Mechanism and Simulation of Removal Rate and Surface Roughness During Optical Polishing of Glasses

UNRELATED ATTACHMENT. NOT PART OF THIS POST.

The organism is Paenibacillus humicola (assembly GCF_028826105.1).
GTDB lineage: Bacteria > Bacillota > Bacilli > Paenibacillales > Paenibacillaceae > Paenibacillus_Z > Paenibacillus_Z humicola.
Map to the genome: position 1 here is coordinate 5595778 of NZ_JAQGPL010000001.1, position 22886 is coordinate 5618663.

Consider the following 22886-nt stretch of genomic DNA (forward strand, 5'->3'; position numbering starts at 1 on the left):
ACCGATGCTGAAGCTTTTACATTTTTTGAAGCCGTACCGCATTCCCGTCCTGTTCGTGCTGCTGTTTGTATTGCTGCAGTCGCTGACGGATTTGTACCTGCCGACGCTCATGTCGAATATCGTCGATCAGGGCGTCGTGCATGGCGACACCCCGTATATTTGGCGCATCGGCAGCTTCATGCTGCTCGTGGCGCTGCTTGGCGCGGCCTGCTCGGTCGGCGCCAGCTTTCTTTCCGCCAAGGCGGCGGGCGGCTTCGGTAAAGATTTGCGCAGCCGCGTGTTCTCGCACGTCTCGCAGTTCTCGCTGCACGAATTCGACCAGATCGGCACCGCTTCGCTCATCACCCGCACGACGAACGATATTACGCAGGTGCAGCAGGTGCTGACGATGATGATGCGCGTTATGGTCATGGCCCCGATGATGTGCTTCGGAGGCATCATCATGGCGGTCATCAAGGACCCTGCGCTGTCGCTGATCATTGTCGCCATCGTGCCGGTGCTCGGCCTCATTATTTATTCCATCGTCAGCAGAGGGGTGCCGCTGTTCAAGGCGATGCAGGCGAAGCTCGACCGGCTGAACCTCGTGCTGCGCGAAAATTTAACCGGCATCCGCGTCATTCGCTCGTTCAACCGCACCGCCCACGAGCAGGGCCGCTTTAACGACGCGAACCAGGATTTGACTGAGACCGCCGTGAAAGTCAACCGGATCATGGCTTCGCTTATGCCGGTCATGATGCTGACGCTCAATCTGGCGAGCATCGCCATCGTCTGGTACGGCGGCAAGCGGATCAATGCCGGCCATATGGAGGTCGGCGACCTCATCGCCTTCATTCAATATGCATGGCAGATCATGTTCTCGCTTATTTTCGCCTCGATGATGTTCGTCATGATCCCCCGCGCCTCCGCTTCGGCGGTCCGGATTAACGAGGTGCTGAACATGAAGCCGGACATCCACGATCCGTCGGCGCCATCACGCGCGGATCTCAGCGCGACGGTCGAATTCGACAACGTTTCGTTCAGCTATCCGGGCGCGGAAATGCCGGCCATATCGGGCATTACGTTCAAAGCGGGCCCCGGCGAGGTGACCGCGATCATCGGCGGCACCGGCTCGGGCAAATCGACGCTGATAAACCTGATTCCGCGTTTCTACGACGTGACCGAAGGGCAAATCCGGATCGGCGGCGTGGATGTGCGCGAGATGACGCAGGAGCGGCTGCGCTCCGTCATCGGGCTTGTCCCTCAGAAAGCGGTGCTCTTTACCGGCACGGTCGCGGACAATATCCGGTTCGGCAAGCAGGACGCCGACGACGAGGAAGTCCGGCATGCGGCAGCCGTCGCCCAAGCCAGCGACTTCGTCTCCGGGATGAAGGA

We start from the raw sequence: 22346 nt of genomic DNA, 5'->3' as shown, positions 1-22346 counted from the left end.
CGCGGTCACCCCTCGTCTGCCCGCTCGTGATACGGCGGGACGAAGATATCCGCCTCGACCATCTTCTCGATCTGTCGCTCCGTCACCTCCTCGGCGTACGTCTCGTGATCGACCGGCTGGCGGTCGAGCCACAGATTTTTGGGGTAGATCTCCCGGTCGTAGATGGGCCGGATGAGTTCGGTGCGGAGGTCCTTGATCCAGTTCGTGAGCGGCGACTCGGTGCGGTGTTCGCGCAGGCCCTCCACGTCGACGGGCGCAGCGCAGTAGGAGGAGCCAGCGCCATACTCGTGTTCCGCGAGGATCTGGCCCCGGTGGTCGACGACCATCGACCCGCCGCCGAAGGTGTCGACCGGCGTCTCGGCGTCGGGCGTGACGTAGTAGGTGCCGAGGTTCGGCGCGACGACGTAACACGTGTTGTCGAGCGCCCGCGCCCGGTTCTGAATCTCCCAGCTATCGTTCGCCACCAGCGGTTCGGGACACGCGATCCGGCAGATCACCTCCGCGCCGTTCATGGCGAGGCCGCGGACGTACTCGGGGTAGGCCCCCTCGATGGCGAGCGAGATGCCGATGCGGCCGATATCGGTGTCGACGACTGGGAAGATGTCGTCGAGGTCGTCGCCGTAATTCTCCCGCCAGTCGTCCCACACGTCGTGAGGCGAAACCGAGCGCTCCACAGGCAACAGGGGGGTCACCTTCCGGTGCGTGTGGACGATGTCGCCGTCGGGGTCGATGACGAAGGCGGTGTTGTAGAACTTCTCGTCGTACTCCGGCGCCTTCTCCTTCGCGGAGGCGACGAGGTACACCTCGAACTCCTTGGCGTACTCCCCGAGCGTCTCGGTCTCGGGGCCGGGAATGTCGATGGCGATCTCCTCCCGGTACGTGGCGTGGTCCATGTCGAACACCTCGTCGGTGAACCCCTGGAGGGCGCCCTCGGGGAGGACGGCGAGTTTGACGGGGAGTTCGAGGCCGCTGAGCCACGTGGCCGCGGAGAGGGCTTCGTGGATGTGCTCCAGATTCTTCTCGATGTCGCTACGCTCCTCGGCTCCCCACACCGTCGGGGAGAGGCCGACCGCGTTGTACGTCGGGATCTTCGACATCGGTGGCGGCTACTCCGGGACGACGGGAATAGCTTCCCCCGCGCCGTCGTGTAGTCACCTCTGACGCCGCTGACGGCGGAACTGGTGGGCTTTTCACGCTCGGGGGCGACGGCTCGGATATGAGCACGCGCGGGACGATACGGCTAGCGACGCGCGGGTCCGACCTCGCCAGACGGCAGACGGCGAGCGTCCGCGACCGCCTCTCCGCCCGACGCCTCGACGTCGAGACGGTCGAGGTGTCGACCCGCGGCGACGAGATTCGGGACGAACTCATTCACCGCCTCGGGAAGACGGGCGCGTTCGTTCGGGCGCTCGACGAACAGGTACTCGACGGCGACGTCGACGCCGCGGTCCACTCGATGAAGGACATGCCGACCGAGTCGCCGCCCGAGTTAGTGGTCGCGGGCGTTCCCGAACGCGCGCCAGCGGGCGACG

Glass optics with ultra‐low roughness surfaces (<2 Å rms) are strongly desired for high‐end optical applications (e.g., lasers, spectroscopy, etc.). The complex microscopic interactions that occur between slurry particles and the glass workpiece during optical polishing ultimately determine the removal rate and resulting surface roughness of the workpiece. In this study, a comprehensive set of 100 mm diameter glass samples (fused silica, phosphate, and borosilicate) were polished using various slurry particle size distributions (PSD), slurry concentrations, and pad treatments. The removal rate and surface roughness of the glasses were characterized using white light interferometry and atomic force microscopy. The material removal mechanism for a given slurry particle is proposed to occur via nano‐plastic deformation (plastic removal) or via chemical reaction (molecular removal) depending on the slurry particle load on the glass surface. Using an expanded Hertzian contact model, called the Ensemble Hertzian Multi‐gap (EHMG) model, a platform has been developed to understand the microscopic interface interactions and to predict trends of the removal rate and surface roughness for a variety of polishing parameters. The EHMG model is based on multiple Hertzian contacts of slurry particles at the workpiece–pad interface in which the pad deflection and the effective interface gap at each pad asperity height are determined. Using this, the interface contact area and each particle's penetration, load, and contact zone are determined which are used to calculate the material removal rate and simulate the surface roughness. Each of the key polishing variables investigated is shown to affect the material removal rate, whose changes are dominated by very different microscopic interactions. Slurry PSD impacts the load per particle distribution and the fraction of particles removing material by plastic removal. The slurry concentration impacts the areal number density of particles and fraction of load on particles versus pad. The pad topography impacts the fraction of pad area making contact with the workpiece. The glass composition predominantly impacts the depth of plastic removal. Also, the results show that the dominant factor controlling surface roughness is the slurry PSD followed by the glass material's removal function and the pad topography. The model compares well with the experimental data over a variety of polishing conditions for both removal rate and roughness and can be extended to provide insights and strategies to develop practical, economic processes for obtaining ultra‐low roughness surfaces while simultaneously maintaining high material removal rates.
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